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Faded Sandpaper

"This place is giving so much to me, I have nothing, but I feel rich."

Comment by young community member on

being in the Imfolozi wilderness for the first time.

Ubizo Lwemvelo
Bringing wilderness to community

AS a young volunteer for EKZNW, I used to patrol the fence and monitor poaching activity. I often noticed young black men, like myself, looking through the fence hoping to catch a glimpse of a wild animal.
After I became a wilderness guide,  It disturbed me that only the privileged could afford to walk with the elephants and sleep under the stars; that the gifts of spiritual healing so freely given by the wild animals and plants should become commodities that only the very wealthy could afford. All humans need the life-affirming therapy of walking on a path of wilderness, and perhaps those who can least afford it need it most.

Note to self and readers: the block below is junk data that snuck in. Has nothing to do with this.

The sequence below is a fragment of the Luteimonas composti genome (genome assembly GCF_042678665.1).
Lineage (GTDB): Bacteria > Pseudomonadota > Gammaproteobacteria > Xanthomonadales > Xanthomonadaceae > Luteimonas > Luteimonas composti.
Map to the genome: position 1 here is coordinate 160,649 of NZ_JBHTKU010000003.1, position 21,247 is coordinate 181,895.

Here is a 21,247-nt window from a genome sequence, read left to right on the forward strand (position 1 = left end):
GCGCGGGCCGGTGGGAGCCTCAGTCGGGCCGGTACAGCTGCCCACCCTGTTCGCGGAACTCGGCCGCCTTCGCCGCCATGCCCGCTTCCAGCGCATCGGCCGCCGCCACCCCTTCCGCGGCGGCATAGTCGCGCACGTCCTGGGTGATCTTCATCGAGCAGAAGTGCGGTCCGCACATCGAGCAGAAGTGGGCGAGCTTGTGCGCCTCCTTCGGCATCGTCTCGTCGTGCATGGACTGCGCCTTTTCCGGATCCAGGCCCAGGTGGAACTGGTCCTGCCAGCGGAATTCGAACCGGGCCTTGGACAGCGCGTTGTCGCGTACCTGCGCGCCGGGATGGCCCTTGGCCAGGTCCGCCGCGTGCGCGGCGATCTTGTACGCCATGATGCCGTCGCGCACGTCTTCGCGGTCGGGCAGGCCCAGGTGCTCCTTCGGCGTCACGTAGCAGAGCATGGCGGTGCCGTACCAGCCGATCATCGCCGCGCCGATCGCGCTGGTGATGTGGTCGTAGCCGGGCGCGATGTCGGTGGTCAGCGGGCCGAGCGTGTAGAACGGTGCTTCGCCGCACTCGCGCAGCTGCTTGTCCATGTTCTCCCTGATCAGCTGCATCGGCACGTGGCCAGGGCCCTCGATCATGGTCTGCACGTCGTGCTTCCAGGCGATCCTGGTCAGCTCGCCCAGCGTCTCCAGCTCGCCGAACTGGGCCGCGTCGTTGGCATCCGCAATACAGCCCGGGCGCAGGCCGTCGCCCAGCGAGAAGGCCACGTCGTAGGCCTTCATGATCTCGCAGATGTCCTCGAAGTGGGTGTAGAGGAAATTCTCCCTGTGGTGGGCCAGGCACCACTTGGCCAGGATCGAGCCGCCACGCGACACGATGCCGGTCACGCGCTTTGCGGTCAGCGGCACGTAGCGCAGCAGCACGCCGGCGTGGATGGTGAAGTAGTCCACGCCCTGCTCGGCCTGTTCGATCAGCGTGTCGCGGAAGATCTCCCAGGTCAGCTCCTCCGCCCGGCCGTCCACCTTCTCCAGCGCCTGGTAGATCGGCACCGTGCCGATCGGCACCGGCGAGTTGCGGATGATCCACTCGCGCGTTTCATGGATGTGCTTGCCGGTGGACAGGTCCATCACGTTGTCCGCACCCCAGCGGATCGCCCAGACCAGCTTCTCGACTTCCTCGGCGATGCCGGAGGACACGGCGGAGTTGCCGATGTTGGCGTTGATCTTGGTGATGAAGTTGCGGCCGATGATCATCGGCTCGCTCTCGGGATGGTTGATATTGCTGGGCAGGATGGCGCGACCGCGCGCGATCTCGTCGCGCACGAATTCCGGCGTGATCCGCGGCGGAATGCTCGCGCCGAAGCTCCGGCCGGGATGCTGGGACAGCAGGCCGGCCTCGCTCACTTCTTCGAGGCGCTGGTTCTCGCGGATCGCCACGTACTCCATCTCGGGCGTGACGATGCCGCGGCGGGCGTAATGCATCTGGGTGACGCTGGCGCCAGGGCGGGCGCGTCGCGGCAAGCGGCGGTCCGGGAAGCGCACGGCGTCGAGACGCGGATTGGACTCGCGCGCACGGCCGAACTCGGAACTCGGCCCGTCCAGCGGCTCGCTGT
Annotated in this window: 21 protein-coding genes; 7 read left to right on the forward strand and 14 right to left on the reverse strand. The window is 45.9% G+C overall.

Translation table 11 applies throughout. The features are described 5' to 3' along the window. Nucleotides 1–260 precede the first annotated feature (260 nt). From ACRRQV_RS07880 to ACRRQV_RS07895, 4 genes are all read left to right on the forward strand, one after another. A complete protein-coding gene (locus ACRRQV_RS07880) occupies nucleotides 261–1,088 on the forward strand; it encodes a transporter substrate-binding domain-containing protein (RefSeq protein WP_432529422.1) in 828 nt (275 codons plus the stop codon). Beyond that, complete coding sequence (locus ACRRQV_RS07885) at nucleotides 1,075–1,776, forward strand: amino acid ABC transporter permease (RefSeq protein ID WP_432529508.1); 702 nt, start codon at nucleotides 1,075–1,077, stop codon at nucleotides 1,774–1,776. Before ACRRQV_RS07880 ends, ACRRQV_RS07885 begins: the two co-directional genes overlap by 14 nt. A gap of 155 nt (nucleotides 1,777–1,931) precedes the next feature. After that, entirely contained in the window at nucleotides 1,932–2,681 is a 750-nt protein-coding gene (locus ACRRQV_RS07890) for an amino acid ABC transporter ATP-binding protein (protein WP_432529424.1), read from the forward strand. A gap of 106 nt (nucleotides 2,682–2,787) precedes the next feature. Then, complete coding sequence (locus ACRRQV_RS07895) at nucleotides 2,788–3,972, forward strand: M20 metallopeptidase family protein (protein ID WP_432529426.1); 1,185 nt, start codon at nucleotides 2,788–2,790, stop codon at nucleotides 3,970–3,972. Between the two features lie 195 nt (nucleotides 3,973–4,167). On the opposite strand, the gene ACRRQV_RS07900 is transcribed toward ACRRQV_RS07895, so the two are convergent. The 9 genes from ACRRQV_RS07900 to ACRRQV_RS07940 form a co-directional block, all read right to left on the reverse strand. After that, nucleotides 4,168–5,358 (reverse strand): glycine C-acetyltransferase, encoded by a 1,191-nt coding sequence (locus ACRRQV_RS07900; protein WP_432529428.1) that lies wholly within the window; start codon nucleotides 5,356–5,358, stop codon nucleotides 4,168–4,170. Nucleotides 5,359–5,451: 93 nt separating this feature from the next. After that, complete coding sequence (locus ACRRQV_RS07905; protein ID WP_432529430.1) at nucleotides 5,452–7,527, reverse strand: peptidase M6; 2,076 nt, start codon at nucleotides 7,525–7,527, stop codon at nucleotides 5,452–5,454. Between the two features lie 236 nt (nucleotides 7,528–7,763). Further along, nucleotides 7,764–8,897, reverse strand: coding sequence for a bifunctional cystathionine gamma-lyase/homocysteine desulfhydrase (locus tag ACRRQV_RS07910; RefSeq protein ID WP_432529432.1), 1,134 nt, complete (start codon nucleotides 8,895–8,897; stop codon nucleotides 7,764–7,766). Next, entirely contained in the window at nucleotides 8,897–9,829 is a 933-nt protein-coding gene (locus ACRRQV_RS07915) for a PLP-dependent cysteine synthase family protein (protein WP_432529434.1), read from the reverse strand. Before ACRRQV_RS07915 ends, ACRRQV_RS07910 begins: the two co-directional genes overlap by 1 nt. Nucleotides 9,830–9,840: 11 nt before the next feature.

Many of our communities were forcibly removed by the apartheid government to make way for the reserve. As they fences went up, they were excluded from their ancestral lands and the wild animals that they had lived with harmoniously for generations. This exclusion, and the poverty, has made many young people turn to poaching rhino for the criminal syndicates trading in rhino horn - a trade that threatens to destroy the species within decades.
My longing to fill this need gave birth to a non-profit organisation under the wing of uMkhiwane Sacred Pathways:  Ubizo lwemvelo (the call of the wild), is dedicated to finding resources to enable local communities to experience spiritual journeys in the wilderness. I have since conducted several trails with young adults in Imfolozi wilderness and in the Drakensberg mountains. These have been life changing experiences, enabling them to connect not only with the wild animals and plants, but also with their own histories, and with the spirit of ubuntu that is the corner stone of Zulu philosophy.

If you would like to contribute to Ubizo Lwemvelo, email to find out more.

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